Anonymous hacks ‘thousands of Iranian CCTV cameras’ as part of #OpIran

Anonymous hacks ‘thousands of Iranian CCTV cameras’ as part of #OpIran

Iranian demonstrators take to the streets of the capital Tehran on September 21, 2022 (AFP via Getty Images)

Iranian demonstrators take to the streets of the capital Tehran on September 21, 2022 (AFP via Getty Images)

Anonymous has hacked thousands of security cameras in Iran to support widespread protests in the country, the hacking group said.

The latest action follows cyber attacks on government websites and state television channels this week as part of #OpIran, which comes in response to the death of Mahsa Amini.

​​​​The 22-year-old woman died after being taken into custody by the country’s morality police, who accused her of violating Iran’s strict Islamic dress code by wearing her headscarf too loosely.

Her death sparked protests in towns and cities across Iran, with some women removing their compulsory headscarves in public and burning them.

Online activists who claim to be part of Anonymous have also organized online, coordinating their efforts to disrupt the state-run media and infiltrate the security infrastructure.

More than 2,000 CCTV and web-connected security cameras were reportedly compromised in Iran by exploiting Internet of Things (IoT) security vulnerabilities.

“We hear the calls of the people of Iran,” a popular anonymous account tweeted on Thursday.

“We understand the abuse you are suffering, and we will do our best to help the Iranian people as much as we can. Many activists around the globe support the Iranian people and understand how reprehensible your government is.”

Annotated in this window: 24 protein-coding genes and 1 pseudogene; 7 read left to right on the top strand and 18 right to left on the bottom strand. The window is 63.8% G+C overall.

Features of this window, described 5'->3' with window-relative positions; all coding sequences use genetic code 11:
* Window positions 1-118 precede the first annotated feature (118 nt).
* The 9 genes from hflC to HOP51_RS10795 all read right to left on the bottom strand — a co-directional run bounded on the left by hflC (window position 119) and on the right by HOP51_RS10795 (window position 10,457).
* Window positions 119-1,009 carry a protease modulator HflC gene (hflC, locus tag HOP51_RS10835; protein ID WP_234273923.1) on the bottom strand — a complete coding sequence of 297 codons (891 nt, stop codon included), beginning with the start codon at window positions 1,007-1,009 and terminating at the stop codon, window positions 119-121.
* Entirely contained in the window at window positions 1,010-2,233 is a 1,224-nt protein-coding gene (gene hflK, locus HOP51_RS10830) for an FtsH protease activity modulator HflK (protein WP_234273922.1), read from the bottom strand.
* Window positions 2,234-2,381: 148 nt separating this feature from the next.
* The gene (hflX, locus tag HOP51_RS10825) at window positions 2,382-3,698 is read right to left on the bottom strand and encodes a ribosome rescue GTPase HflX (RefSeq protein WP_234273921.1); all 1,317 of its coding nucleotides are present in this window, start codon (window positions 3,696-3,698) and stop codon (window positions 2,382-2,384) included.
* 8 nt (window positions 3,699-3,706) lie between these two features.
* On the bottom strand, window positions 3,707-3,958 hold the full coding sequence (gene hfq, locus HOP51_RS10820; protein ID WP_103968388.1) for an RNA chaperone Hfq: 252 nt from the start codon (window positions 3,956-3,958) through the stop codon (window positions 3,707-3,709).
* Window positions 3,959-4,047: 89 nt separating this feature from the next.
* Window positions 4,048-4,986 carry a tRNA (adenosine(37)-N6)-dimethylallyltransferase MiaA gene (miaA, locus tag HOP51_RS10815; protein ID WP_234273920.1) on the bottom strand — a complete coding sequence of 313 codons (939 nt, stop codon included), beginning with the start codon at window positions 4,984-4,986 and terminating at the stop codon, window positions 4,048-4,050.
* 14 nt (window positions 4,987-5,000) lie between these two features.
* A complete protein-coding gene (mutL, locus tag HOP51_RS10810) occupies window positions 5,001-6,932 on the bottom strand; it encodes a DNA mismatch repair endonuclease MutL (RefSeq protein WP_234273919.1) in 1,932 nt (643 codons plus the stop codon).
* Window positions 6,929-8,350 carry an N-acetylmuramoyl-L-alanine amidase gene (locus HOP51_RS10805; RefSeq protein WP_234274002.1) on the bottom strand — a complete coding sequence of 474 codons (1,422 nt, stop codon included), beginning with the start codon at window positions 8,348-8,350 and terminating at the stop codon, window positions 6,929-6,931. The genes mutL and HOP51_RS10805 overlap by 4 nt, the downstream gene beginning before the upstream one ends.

Earlier this week, a separate anonymous Twitter account posted a video announcing the latest operation against the “dictatorial government of Iran”.

The hashtag #OpIran emerged worldwide on the platform shortly after the video was posted, with users calling for solidarity with those protesting Amini’s death.

“The people of Iran are not alone,” the video said. “Anonymous will not keep the Iranian government alive on the internet as long as they fight the dictatorial rule and fight the murderous police.

“Now Anonymous will shut you down and your own people will disempower you. It is too late for ‘we hope’; We are here.”

There have been reports of a violent crackdown on the protests, and human rights groups have said at least 36 people have died.

Ebrahim Raisi, the president of Iran, said at a news conference on Thursday in New York, where he is attending the general assembly of the United Nations, that “acts of chaos” would not be tolerated.

He added that Amini’s death and the actions of the morality police “need to be investigated”.

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